First and foremost, Boltspasm is a one-drop which this type of deck sorely needs. Mono Ruby wins games through tempo more often than not, and the best way to that is through starting the beats early.  Without Boltspasm, your only other first turn plays are Baby Yeti or Burn, neither of which are as good as a 3/1.

Moreover, Boltspasm actually turns out to be incredibly potent. The current metagame actually has relatively few answers to this troop—or any turn 1-resource troop for that matter—particularly when Angus is on the play. Indeed, the most common “removal action” is probably Howling Brave, and so more often than not a T1 ‘Spasm will net you at least 3 damage on the play and often much more.

Finally, Boltspasm has the added benefit of overtaxing removal. You opponent doesn’t want to take 3 damage! He’ll often use his Carnosaurus/Rot Cask/Repel on this if he can. This often helps pave the way for beefier threats like Matriarach or Momma Yeti to connect. And hey, if he does want to save his removal for later, I’m happy to take 3-point chunks out of his life total.

Only 3 Matriarchs?

This, I admit, was originally also a budgetary concession. I conveniently opened 3 Matriarch early on via drafting and did not want to spring for the fourth before jumping into constructed. Things ended up working out okay with just the three. Now that I’ve stumbled upon a fourth, I’m not actually sure what to cut for it or whether I want a fourth at all.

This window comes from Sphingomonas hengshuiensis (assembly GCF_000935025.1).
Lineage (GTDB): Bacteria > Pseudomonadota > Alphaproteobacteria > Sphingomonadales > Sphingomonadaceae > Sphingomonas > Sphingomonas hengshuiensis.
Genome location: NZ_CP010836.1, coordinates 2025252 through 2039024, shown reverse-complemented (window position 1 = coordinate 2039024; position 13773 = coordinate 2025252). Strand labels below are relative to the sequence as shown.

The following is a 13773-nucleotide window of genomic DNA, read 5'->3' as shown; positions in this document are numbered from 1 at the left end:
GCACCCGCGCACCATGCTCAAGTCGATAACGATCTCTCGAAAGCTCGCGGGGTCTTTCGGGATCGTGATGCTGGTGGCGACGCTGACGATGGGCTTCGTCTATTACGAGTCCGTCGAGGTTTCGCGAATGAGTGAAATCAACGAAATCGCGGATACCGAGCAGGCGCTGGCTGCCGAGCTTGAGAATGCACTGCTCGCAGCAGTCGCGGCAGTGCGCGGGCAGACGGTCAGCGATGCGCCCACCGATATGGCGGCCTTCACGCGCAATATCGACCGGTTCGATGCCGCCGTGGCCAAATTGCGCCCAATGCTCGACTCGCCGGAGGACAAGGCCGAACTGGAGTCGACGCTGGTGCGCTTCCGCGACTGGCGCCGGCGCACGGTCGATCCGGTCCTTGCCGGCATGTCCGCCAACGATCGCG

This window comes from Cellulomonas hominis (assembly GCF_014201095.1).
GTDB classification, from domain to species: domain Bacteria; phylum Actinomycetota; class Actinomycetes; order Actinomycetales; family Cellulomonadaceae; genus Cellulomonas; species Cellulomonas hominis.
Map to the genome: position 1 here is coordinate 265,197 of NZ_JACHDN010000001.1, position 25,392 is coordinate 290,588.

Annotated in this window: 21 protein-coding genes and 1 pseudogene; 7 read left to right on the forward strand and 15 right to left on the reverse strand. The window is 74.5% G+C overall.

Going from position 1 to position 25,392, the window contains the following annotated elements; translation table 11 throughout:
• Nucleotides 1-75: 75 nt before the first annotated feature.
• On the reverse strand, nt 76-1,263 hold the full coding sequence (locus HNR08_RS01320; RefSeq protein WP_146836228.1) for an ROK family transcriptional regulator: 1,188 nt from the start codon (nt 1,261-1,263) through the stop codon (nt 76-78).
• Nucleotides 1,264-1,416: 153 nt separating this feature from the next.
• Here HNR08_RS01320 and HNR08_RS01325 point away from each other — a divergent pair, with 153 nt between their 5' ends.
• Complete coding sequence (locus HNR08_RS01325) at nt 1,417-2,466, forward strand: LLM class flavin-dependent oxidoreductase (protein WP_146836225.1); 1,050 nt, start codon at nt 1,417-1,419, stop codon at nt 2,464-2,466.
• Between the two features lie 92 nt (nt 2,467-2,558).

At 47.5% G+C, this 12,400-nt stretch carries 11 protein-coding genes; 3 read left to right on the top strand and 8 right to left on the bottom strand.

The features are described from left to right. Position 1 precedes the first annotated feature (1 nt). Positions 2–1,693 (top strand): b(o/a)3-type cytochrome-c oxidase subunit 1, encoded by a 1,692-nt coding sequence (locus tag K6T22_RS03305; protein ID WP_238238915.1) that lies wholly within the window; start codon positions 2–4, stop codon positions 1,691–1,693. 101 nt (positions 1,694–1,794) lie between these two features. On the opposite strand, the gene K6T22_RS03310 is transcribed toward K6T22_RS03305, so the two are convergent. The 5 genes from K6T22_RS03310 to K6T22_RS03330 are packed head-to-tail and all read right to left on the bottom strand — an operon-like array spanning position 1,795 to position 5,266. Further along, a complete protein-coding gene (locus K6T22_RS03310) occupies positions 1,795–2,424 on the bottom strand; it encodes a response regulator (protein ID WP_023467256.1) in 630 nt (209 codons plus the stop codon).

Like all of the other cards in the deck that cost 3 or more resources, she’s cumbersome. Casting her generally takes your entire turn, which means that you’d better be able to connect with her to make her a worthwhile play. If you’re spending 3 resources and your opponent answers her, you’d better have additional pressure on board to be able to capitalize on that resource parity.

Matriarch is best in the matches that go long. Getting a free Burn to the Ground is often going to be enough to finish things off. And there are very few cards that I want to late game more than a Matriarch. This leads me to think that the fourth copy deserves a place in the reserves, where games often unsurprisingly do go long. This segues nicely into…

What’s up with the reserves?

My reserves are basically 50% standard fare, 50% unconventional. The Emberspire Witches, Reginald’s Ripostes and Mind Pyres are all fairly common for Mono Ruby decks. I won’t dwell on them much.  I very rarely leave Witches in the reserves; everyone has healthgain, I want to preemptively address that. Ripostes, I’ve found, are really only good in the mirror. Every time I try to be tricksy and bring one in against Blood decks or Banks control, it never really works out. Mind Pyre is obviously against the decks that draw a lot or which won’t have answers to a Constant. It’s slow, so I generally only bring it in against decks like Bank Control or Wintermoon.